The Ford Mechatronic Unit and the Lead Frame

The first versions of the 6R80 transmission used what Ford called a “Mechatronic” unit, which was essentially a connector plate that housed the transmission control module (TCM) and all of the other sensors to control the shifting of the transmission. With the changes Ford made for the 2012 line of vehicles, they moved the TCM from the plate and combined it with the powertrain control module (PCM) but retained the other sensors and switches for shifting on what Ford now called the “lead frame.” The Mechatronic is essentially a lead frame combined with the TCM, while the later lead frame is all of these electronic controls except for the TCM.

The Mechatronic/lead frame unit also contains the output shaft speed sensor, turbine shaft speed sensor, transmission fluid temperature sensor, and transmission range sensor (also called a PRNDL switch or neutral safety switch). From an efficiency standpoint, it makes sense to bundle all of these electronic components in one place. However, like many things that look good on paper, this design would turn out to cause problems for a large number of Ford drivers for years to come.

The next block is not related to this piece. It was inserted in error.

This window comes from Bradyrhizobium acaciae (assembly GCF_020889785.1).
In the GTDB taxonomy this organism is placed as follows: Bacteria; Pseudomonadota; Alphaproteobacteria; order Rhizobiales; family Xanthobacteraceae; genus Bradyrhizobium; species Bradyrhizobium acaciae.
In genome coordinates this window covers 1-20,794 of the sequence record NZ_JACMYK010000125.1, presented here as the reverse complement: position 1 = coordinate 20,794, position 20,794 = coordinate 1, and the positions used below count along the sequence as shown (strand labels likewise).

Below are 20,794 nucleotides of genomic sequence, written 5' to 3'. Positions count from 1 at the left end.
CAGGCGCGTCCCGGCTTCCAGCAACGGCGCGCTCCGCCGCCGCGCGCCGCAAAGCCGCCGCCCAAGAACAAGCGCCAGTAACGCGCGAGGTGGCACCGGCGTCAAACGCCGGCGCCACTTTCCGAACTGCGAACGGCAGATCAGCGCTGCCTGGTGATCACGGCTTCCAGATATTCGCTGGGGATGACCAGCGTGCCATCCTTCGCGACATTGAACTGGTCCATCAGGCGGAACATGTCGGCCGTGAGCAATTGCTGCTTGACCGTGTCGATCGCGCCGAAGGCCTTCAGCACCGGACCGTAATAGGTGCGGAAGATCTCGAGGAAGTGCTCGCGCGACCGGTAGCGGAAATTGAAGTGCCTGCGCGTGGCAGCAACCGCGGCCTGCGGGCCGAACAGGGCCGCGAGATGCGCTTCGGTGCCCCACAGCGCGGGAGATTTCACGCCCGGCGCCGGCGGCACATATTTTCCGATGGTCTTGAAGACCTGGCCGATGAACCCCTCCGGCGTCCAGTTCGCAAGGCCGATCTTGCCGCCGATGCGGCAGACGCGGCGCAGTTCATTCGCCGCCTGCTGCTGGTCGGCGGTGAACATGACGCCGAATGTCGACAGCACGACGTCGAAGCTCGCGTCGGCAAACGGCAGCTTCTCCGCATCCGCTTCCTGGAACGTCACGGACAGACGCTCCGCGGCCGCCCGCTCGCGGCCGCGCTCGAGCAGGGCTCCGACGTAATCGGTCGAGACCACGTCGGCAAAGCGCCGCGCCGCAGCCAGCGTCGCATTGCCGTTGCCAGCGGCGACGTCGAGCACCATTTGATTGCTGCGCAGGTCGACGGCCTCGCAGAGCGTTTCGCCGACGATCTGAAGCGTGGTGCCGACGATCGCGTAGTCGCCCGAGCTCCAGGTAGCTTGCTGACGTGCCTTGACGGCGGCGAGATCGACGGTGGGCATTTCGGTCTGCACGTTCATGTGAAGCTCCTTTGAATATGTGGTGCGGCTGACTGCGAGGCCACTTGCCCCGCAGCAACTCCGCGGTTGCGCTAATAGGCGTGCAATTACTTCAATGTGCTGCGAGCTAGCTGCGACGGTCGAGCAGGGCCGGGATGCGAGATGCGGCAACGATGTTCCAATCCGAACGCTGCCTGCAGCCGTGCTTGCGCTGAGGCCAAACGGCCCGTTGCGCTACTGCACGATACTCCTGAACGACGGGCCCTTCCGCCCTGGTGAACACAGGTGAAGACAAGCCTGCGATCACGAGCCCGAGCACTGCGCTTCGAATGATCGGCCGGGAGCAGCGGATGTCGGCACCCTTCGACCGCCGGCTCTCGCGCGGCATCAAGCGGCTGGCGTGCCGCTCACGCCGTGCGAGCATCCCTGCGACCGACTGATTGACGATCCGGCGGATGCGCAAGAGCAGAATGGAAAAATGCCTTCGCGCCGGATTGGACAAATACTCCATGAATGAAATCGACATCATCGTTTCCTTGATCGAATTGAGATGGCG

6R80 Lead Frame Issues

The 6R80 is a good transmission, but it’s far from perfect. Problems began to appear with the centralized design of the original 6R80 Mechatronic unit and the later 6R80 lead frame. Intermittent electrical issues within the lead frame would trigger error codes for one of the electrical components, such as the TCM or the temperature sensor, triggering the “check engine” light to come on and other warning lights on the dash to flash. This also can result in putting the vehicle into “limp mode,” where the vehicle starts out in a higher gear than normal but will not shift out of that gear in order to limit further damage to the transmission.